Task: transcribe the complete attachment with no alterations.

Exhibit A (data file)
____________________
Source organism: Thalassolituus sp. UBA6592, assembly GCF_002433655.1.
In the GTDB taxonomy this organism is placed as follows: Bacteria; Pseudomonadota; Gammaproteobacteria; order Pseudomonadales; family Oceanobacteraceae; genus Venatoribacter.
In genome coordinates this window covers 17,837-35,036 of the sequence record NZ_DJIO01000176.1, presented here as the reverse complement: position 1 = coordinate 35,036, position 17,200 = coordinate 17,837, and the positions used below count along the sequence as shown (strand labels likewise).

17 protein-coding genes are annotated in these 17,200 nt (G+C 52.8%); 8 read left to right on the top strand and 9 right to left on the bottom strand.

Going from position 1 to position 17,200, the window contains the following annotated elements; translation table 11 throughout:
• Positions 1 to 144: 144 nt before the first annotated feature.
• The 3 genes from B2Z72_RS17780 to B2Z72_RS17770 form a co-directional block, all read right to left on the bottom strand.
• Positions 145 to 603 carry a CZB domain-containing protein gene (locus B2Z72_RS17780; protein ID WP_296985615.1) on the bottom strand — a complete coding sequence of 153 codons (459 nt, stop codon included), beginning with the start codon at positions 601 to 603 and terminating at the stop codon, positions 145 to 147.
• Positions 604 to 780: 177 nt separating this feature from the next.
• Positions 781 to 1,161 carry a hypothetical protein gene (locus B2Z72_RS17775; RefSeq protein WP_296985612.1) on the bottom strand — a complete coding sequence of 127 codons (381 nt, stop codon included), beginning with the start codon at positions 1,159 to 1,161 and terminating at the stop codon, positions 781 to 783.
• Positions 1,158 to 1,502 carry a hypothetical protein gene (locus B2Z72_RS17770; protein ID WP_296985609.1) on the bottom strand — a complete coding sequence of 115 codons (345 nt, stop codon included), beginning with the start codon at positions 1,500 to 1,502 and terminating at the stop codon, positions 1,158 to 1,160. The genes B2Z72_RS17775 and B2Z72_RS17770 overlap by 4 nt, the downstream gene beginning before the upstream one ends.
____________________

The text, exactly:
Source organism: Thalassolituus sp. UBA6592, assembly GCF_002433655.1.
In the GTDB taxonomy this organism is placed as follows: Bacteria; Pseudomonadota; Gammaproteobacteria; order Pseudomonadales; family Oceanobacteraceae; genus Venatoribacter.
In genome coordinates this window covers 17,837-35,036 of the sequence record NZ_DJIO01000176.1, presented here as the reverse complement: position 1 = coordinate 35,036, position 17,200 = coordinate 17,837, and the positions used below count along the sequence as shown (strand labels likewise).

17 protein-coding genes are annotated in these 17,200 nt (G+C 52.8%); 8 read left to right on the top strand and 9 right to left on the bottom strand.

Going from position 1 to position 17,200, the window contains the following annotated elements; translation table 11 throughout:
• Positions 1 to 144: 144 nt before the first annotated feature.
• The 3 genes from B2Z72_RS17780 to B2Z72_RS17770 form a co-directional block, all read right to left on the bottom strand.
• Positions 145 to 603 carry a CZB domain-containing protein gene (locus B2Z72_RS17780; protein ID WP_296985615.1) on the bottom strand — a complete coding sequence of 153 codons (459 nt, stop codon included), beginning with the start codon at positions 601 to 603 and terminating at the stop codon, positions 145 to 147.
• Positions 604 to 780: 177 nt separating this feature from the next.
• Positions 781 to 1,161 carry a hypothetical protein gene (locus B2Z72_RS17775; RefSeq protein WP_296985612.1) on the bottom strand — a complete coding sequence of 127 codons (381 nt, stop codon included), beginning with the start codon at positions 1,159 to 1,161 and terminating at the stop codon, positions 781 to 783.
• Positions 1,158 to 1,502 carry a hypothetical protein gene (locus B2Z72_RS17770; protein ID WP_296985609.1) on the bottom strand — a complete coding sequence of 115 codons (345 nt, stop codon included), beginning with the start codon at positions 1,500 to 1,502 and terminating at the stop codon, positions 1,158 to 1,160. The genes B2Z72_RS17775 and B2Z72_RS17770 overlap by 4 nt, the downstream gene beginning before the upstream one ends.